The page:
The labor market issues dominating Europe’s elections
Voters go to the polls today in the Netherlands in the first of three crucial Eurozone elections this year. Along with France and Germany, the Netherlands has seen an increase in support for populist movements and this election is viewed by European politicians as a test for populists.
What are some of the labor market issues which are dominating these elections?
Youth unemployment may play a role in deciding the outcome of France’s Presidential election where it is at 24% compared to 4.7% in Germany. Overall unemployment in the country is 10% and last year 86.45% of total hiring was into temporary jobs—and of those 80% were for contracts shorter than one month. In her article on the effects of entering adulthood during a recession, Lisa Dettling observes that “The evidence indicates that young adults have experienced declines in employment and earnings in the Great Recession and may experience persistent declines in future earnings.”
Immigration has been the dominant issue of the Dutch campaign. A net increase of 56,000 migrants in 2015, and 88,000 in 2016, many of them Syrian, has created the perception of new strains on society. In France, the far-right Front National party has vowed to slash immigration and give jobs, welfare housing, and school provision to French nationals before foreigners. The anti-immigrant Alternative for Germany party has called for the country to remove at least 200,000 more people a year than it takes in. In her article Do migrants take the jobs of native workers? Amelie F. Constant suggests that “…the quantitative evidence shows that, overall, immigrants do not take native workers’ jobs in the long term and that they stimulate job creation through increased production, self-employment, entrepreneurship, and innovation.”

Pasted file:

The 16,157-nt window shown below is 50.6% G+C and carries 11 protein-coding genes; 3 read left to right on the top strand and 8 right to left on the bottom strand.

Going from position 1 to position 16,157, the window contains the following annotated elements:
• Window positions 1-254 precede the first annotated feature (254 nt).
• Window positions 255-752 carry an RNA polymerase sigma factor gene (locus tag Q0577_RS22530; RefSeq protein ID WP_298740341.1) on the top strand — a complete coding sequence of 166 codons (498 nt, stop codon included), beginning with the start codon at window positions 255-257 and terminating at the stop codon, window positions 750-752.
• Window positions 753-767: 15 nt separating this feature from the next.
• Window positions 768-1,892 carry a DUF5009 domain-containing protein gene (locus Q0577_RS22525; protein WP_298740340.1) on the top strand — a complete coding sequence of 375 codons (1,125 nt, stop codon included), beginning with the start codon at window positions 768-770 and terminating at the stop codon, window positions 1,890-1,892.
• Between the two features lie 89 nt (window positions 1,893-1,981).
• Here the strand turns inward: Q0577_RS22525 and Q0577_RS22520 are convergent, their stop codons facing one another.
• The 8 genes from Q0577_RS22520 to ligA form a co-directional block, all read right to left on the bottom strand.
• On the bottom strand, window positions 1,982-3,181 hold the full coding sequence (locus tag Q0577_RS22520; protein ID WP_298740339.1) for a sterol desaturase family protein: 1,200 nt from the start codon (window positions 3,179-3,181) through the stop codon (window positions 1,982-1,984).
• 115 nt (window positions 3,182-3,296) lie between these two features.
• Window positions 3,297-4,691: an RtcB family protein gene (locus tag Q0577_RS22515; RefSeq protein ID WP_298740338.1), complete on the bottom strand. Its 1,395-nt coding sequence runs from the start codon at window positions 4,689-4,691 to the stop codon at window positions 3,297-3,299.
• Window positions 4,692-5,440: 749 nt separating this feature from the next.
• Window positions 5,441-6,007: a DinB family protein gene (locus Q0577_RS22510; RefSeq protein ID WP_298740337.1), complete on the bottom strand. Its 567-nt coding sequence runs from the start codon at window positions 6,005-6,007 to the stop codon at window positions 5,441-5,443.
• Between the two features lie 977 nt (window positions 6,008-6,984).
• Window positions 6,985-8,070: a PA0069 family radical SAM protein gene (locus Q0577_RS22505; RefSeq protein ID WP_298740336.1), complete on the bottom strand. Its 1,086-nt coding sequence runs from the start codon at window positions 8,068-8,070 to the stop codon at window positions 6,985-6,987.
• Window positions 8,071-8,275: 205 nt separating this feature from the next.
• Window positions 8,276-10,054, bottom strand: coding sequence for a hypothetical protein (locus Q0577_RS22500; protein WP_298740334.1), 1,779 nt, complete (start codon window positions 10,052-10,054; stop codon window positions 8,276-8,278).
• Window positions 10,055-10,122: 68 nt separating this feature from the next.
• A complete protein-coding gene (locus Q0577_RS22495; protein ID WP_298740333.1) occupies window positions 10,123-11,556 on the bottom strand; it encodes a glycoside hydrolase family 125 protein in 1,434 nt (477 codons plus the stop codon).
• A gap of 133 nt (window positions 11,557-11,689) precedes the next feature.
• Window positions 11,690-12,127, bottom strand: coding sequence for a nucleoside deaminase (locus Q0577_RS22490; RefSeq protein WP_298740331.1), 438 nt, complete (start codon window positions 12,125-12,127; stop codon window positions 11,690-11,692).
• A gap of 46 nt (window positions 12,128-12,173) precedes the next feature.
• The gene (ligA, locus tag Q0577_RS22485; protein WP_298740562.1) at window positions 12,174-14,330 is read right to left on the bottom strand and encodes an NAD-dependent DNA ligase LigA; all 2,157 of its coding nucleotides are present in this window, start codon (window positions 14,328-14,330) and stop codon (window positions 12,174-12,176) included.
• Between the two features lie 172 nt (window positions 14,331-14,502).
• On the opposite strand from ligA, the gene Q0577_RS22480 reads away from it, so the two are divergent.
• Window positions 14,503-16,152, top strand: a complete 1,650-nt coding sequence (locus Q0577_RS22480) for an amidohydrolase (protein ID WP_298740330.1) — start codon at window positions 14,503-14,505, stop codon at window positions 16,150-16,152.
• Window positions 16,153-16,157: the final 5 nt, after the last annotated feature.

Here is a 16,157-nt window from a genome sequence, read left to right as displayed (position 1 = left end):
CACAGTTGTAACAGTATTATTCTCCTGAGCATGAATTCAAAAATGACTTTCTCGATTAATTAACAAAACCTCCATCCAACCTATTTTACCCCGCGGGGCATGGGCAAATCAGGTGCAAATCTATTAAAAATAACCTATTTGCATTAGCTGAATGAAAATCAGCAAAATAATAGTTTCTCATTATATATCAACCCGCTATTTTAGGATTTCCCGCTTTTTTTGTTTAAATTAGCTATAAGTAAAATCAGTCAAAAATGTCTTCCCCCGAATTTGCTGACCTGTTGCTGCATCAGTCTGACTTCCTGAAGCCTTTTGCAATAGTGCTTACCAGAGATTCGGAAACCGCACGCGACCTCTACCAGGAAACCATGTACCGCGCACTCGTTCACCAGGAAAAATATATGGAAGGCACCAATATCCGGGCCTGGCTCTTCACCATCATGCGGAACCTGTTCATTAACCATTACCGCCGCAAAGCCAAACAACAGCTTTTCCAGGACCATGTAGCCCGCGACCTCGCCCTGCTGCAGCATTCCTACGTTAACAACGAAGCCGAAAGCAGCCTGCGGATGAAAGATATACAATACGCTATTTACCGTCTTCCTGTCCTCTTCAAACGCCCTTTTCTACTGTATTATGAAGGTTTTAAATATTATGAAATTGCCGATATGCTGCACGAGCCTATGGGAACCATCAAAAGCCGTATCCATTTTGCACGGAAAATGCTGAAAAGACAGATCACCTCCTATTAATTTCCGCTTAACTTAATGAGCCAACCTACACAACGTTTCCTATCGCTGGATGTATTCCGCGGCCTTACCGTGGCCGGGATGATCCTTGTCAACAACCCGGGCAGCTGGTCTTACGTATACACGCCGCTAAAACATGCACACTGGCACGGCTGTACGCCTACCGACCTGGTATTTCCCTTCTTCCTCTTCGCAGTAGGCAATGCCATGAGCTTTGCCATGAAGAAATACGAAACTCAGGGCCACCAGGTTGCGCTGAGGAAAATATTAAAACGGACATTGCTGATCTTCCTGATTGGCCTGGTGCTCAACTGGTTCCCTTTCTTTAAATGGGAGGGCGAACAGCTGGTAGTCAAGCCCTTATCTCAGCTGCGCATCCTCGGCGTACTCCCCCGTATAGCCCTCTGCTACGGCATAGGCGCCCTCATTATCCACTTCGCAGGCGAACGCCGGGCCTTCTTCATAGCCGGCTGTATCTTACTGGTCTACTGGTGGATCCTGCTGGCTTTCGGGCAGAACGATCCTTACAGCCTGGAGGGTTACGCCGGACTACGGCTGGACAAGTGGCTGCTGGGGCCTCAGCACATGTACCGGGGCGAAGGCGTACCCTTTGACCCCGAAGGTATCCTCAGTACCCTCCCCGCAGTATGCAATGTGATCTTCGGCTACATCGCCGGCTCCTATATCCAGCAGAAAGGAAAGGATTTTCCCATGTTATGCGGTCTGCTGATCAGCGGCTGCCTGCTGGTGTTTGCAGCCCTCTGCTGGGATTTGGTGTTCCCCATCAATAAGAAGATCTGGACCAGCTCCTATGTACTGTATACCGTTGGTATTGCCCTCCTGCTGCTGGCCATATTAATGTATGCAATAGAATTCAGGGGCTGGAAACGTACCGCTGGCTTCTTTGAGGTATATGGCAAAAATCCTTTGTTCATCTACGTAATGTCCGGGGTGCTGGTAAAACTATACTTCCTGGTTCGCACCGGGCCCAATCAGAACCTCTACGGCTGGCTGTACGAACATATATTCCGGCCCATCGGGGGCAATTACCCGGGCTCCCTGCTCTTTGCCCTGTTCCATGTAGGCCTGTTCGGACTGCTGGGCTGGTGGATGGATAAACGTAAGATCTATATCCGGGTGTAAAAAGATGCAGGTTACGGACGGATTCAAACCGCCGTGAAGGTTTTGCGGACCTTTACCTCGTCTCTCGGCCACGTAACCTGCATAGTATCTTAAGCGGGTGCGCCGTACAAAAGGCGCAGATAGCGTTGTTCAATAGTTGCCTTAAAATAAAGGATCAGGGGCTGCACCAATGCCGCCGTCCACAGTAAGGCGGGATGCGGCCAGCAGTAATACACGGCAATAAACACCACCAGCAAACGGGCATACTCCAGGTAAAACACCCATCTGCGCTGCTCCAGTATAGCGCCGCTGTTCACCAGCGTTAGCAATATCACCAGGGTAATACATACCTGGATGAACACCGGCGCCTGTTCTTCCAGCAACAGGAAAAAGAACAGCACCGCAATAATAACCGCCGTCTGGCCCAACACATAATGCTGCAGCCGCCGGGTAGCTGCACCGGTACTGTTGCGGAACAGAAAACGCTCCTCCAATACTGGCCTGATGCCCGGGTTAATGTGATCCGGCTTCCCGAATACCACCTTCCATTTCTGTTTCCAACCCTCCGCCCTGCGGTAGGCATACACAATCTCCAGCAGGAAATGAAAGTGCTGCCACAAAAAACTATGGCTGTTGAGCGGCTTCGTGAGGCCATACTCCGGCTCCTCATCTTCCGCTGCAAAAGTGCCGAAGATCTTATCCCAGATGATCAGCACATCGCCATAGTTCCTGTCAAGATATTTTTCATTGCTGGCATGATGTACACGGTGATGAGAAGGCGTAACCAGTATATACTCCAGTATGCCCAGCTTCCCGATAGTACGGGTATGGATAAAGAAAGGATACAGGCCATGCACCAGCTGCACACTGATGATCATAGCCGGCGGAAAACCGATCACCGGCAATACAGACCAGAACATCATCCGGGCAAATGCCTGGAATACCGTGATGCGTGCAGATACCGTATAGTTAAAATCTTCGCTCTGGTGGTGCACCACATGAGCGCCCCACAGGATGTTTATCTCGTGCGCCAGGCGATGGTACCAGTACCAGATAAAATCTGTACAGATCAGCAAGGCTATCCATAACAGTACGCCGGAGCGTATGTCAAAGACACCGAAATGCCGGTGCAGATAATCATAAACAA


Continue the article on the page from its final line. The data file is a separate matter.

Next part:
In Germany, centre-left leader Martin Schulz is targeting Agenda 2010, the overhaul of the country’s labor market and welfare system. German unemployment is at a record low and it has had the fastest economic growth in five years. However, Mr Schulz argues that Germany has seen an increase in insecure and badly paid jobs. He was also critical of restrictions on unemployment benefits. The maximum period during which a worker can receive such handouts is two years, previously it was 32 months. Writing on Unemployment benefits and job match quality, Konstantinos Tatsiramos says, “Findings on the effects of [unemployment insurance] generosity (in terms of benefit duration or benefit level) on the match quality of jobs found after a period of unemployment are mixed.” He suggests that it is important to achieve a smoother transition out of unemployment to prevent workers from being forced to obtain low-quality jobs close to benefit termination.
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